• Geographic Information System (GIS)
    Geographic Information System
    A geographic information system, geographical information science, or geospatial information studies is a system designed to capture, store, manipulate, analyze, manage, and present all types of geographically referenced data...

  • Geographic information science (GIScience)
    Geographic Information Science
    Geographic information science is the academic theory behind the development, use, and application of geographic information systems...

  • Geoinformatics
    Geoinformatics
    Geoinformatics is the science and the technology which develops and uses information science infrastructure to address the problems of geography, geosciences and related branches of engineering.-Overview:...

  • Geoinformation
    Geoinformation
    Geoinformation is an abbreviation of geographic information. Geographic information is created by manipulating geographic data in a computerized system. Systems can include computers and networks, standards and protocols for data use and exchange between users within a range of different...

  • Geomatics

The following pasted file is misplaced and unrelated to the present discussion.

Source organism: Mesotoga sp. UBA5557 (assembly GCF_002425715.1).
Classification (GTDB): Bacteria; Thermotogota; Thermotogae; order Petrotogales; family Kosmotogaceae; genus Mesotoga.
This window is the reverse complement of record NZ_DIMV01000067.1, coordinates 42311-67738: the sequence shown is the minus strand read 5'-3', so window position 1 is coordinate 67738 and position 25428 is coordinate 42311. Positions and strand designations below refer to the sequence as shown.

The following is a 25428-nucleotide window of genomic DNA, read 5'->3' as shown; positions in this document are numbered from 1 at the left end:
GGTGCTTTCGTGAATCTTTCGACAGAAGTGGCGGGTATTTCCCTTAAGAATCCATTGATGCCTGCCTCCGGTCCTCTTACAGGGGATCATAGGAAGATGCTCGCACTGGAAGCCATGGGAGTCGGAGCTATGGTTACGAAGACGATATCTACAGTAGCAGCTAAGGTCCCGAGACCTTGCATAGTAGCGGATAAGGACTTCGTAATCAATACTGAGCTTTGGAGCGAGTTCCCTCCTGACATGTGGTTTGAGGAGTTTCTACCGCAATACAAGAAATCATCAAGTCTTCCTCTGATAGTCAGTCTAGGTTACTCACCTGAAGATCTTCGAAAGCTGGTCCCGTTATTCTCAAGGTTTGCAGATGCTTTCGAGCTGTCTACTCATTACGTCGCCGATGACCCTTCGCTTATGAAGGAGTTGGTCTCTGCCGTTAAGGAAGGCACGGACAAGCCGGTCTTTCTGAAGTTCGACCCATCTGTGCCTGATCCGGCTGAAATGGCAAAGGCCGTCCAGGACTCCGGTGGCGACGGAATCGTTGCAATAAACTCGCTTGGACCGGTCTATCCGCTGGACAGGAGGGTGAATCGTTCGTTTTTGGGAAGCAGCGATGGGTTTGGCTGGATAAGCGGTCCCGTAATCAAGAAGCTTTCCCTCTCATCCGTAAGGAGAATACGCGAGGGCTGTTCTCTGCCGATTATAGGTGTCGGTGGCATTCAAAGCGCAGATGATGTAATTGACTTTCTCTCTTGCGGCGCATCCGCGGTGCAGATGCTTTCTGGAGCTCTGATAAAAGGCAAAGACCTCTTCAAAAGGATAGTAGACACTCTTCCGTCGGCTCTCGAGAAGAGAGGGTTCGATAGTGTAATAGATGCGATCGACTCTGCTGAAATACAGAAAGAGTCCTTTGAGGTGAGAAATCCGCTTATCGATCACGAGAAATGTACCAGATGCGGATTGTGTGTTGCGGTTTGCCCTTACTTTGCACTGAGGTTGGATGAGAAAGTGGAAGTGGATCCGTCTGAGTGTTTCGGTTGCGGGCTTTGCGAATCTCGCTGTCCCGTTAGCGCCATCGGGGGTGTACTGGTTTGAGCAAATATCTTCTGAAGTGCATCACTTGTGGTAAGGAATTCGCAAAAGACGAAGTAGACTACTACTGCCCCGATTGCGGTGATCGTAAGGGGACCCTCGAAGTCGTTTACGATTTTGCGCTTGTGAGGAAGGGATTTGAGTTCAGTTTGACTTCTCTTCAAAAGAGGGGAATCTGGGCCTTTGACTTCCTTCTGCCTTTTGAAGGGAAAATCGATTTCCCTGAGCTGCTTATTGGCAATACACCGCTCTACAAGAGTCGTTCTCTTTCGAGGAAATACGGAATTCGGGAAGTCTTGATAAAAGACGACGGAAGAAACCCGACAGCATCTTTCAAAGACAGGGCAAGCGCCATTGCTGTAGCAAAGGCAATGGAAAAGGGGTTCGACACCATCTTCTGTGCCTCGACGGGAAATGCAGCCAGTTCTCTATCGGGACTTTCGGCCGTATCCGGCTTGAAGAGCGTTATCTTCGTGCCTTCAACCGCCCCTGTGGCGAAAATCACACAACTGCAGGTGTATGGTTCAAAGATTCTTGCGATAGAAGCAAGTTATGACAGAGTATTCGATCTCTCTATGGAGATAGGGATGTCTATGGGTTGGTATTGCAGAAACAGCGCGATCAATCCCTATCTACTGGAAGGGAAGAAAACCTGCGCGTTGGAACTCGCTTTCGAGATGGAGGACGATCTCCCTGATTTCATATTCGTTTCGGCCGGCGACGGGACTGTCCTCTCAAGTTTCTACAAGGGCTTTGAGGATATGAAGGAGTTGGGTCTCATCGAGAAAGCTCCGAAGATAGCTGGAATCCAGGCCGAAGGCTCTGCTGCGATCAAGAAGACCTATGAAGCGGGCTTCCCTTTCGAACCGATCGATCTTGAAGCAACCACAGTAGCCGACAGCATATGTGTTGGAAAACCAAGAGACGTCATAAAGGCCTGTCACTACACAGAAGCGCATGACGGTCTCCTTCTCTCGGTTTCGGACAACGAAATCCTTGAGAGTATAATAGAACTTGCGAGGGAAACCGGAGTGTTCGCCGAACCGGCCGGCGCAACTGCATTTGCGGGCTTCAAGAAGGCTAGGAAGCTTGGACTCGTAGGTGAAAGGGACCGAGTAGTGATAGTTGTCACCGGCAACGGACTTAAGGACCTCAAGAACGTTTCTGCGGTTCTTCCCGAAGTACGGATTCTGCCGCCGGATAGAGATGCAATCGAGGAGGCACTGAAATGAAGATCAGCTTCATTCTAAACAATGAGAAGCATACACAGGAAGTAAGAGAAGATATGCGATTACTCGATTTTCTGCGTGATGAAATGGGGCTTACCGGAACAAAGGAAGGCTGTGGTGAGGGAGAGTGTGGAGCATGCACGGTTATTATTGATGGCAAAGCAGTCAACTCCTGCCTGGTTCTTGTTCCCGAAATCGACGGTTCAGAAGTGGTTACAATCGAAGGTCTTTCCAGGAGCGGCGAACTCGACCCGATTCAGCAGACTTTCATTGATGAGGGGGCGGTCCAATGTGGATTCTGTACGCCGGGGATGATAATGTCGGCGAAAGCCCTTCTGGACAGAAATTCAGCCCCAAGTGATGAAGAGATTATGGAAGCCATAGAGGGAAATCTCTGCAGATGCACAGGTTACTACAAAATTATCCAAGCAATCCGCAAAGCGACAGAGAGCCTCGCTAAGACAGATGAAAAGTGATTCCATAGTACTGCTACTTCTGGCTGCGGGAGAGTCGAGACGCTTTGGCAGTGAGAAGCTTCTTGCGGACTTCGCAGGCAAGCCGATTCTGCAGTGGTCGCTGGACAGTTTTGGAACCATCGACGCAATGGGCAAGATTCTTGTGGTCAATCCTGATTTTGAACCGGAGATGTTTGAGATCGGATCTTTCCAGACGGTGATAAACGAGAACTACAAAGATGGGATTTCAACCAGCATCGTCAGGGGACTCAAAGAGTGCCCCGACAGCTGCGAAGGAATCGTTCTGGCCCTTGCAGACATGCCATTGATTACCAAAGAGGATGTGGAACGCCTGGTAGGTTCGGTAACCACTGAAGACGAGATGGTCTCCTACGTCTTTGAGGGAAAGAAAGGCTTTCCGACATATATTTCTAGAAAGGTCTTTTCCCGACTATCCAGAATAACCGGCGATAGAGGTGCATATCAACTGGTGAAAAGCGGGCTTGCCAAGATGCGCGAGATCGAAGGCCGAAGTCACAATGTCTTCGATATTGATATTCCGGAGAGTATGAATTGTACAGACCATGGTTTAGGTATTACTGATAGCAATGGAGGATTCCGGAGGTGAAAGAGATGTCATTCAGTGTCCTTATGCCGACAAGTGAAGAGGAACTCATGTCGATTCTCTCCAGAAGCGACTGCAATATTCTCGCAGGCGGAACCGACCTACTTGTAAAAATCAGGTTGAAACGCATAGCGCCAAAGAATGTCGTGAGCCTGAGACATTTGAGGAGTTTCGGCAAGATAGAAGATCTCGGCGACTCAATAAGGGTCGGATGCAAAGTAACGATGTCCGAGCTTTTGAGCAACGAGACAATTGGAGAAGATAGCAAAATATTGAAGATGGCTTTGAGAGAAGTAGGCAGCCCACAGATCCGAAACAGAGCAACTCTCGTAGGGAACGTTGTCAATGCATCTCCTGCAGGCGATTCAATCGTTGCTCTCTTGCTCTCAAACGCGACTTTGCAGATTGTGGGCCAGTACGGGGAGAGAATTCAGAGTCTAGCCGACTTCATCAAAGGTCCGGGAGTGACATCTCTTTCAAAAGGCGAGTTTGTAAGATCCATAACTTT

Geomatics
    Geomatics is the discipline of gathering, storing, processing, and delivering geographic information, or spatially referenced information.-Overview and etymology:...

  • Geomatics Engineering
    Geomatics engineering
    Geomatics Engineering, Geomatic Engineering, or Geospatial Engineering is a rapidly developing discipline that focuses on spatial information . The location is the primary factor used to integrate a very wide range of data for viewing and analysis...

  • Geovisualization
    Geovisualization
    Geovisualization, short for Geographic Visualization, refers to a set of tools and techniques supporting geospatial data analysis through the use of interactive visualization....

  • Iberian cartography from 1400-1600
  • International Map of the World
    International Map of the World
    The International Map of the World was a project begun in 1913 to create a complete map of the world according to internationally agreed standards...

  • Japanese map symbols
    Japanese map symbols
    This is a list of symbols appearing on Japanese maps. These symbols are called in the Japanese language.symbolmeaningillustrationsymbolmeaningillustrationMunicipal building Municipal building...

  • List of cartographers
  • Locator map
    Locator map
    A locator map, sometimes referred to simply as a locator, is typically a simple map used in cartography to show the location of a particular geographic area within its larger and presumably more familiar context...